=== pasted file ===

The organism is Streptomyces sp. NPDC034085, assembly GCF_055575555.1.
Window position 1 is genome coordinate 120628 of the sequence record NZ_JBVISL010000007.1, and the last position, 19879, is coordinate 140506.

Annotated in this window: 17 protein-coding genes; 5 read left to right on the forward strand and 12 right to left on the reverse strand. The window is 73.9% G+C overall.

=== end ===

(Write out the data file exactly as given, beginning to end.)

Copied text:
The organism is Streptomyces sp. NPDC034085, assembly GCF_055575555.1.
Window position 1 is genome coordinate 120628 of the sequence record NZ_JBVISL010000007.1, and the last position, 19879, is coordinate 140506.

Annotated in this window: 17 protein-coding genes; 5 read left to right on the forward strand and 12 right to left on the reverse strand. The window is 73.9% G+C overall.